Selecting A Mammography Center

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    Jeanne-Marie Phillips
    HealthFlash Marketing.Com

    For Immediate Release

    Selecting A Mammography Center

    What to Consider for this Important Annual Exam

    “A mammogram, along with a monthly self-exam, are a woman’s best defense against breast cancer after age 35,” says Rebecca Zuurbier, M.D., director of Betty Lou Ourisman Breast Center at Georgetown University, who screens hundreds of women each year for early signs of breast cancer.

    While selecting a medical practice for your mammogram is an important decision, evaluating your options and making the right choice can be difficult. “Feeling comfortable with your radiologist and practice group is important,” she say, “but focusing on a few other important factors also is helpful.” Here’s what to consider:

    Specialization in Mammography. Is the practice dedicated to mammography in particular or do they handle a large volume of the procedures? In general, the more mammography a practice handles, the better they will be at reading your film. Specialists who read breast films every day are attuned to the subtle details that may signal a problem. At the same time, they also understand the normal variations in breast images that mean nothing at all. So, you will not worry needlessly.

    Additional Mammography Training. While most radiologists are well qualified to perform mammography, some have special training in the discipline as a sub-specialty. With such a practice, you enjoy the benefits of their added qualifications and experience.

    Radiologists On Site. Sometimes mammography films are shot in one location and read in another. Because you will never meet your doctor, you may find this an impersonal approach. Also, if additional films are required or you have questions, you may have to make a trip back.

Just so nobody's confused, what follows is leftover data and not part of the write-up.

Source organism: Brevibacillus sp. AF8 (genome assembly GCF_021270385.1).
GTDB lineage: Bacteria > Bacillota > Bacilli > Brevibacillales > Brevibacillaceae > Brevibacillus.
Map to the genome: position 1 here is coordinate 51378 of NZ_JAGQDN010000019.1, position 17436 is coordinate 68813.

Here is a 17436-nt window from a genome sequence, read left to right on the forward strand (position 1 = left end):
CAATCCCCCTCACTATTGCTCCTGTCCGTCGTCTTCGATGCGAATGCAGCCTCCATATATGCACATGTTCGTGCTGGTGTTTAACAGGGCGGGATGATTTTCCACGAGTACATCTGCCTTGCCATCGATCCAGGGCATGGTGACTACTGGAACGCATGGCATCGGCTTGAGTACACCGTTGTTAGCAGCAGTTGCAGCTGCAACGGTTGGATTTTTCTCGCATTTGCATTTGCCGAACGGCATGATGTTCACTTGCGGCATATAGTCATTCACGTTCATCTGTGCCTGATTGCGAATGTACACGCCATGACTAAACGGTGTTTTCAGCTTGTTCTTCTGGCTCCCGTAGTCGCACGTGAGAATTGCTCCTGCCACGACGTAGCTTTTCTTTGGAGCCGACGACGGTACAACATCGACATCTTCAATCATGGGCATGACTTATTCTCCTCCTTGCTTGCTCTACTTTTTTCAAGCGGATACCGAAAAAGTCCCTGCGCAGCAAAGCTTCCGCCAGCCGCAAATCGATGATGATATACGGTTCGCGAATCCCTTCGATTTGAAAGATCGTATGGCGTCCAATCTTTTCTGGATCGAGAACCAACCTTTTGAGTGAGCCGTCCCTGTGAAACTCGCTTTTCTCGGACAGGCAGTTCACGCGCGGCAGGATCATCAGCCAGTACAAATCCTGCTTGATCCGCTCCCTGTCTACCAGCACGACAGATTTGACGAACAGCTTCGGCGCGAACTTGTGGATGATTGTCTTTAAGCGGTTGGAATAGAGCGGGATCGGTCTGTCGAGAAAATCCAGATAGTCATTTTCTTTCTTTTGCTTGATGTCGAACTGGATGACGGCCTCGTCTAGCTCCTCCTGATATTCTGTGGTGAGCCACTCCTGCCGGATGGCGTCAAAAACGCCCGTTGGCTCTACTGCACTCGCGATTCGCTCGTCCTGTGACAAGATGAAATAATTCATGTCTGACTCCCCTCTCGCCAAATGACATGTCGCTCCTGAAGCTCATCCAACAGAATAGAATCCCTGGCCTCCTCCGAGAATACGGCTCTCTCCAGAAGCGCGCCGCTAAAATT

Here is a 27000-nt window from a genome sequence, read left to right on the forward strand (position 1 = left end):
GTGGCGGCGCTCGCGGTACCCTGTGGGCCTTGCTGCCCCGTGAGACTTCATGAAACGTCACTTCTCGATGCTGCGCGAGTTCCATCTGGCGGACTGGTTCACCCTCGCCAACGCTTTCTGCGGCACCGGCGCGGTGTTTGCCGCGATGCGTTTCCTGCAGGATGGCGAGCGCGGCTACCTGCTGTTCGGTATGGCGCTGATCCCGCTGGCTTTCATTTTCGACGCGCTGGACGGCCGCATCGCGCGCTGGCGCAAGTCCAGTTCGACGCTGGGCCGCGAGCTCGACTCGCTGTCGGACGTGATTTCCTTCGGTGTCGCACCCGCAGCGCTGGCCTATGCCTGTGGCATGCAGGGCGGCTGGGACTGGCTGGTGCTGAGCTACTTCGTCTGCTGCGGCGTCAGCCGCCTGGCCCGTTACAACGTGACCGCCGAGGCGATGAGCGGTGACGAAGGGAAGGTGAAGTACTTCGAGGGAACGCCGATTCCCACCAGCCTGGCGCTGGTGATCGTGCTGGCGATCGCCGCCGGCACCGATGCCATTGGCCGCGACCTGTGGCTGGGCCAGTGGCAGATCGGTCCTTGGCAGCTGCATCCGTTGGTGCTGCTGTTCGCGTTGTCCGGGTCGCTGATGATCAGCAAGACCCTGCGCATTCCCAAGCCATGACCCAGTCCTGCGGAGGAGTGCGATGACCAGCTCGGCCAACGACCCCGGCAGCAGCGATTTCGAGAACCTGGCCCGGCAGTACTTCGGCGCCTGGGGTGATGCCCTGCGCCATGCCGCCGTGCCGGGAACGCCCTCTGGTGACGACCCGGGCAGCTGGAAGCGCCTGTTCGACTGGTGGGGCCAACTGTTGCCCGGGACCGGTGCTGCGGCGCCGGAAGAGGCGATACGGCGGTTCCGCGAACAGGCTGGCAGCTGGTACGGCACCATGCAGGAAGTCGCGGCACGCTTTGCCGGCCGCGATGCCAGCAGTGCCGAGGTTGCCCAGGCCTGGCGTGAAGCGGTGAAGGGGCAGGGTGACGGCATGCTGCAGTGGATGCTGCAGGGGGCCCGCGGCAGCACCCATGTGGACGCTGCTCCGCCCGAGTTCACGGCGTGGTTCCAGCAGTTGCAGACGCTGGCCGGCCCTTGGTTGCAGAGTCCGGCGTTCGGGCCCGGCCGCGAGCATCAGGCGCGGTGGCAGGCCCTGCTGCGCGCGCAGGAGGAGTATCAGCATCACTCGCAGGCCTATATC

New Mammography Technologies. Is the facility using up-to-the-minute equipment? For example, a new FDA-approved alternative to the lightbox, the SmartLight Digital Film Viewer, allows the radiologist to see more of the details actually on a mammography film by creating optimal film reading conditions. It also has several other features that allow doctors to conduct a more thorough reading of a mammogram. The traditional lightbox creates glare and can bleach out much of the information actually captured on film.

    Specially Trained Technologists. An x-ray technologist actually shoot the film the radiologist reads. Technologists with strong backgrounds in mammography will be particularly skilled at shooting even difficult films correctly, avoiding unnecessary retakes. If your case has any special requirements, they will know just what additional films are needed.

    Affiliation the NCI. Is the facility affiliated with the National Cancer Institute? This government agency oversees cancer research, instruction and treatment centers. A relationship with the NCI means the practice is in the forefront of the fight against cancer.
    Patient Education and Counseling. Woman can play an active and helpful role in their own healthcare, if desired. Providing patient information may reflect this philosophy and indicate a high level of involvement in the fight against breast cancer.

    “If you have identified breast cancer risk factors, you might consider seeking out a multi-disciplinary breast center,” advises Zuurbier. Such a center typically has radiologists, a full range of physicians, counselors and nurses on staff. A nurse or technologist often conducts a physical breast exam in conjunction with your annual mammogram and gets to know what is normal for you. These centers usually also provide risk assessment and genetic counseling and have breast surgeons and oncologists available to provide you with information and care if needed.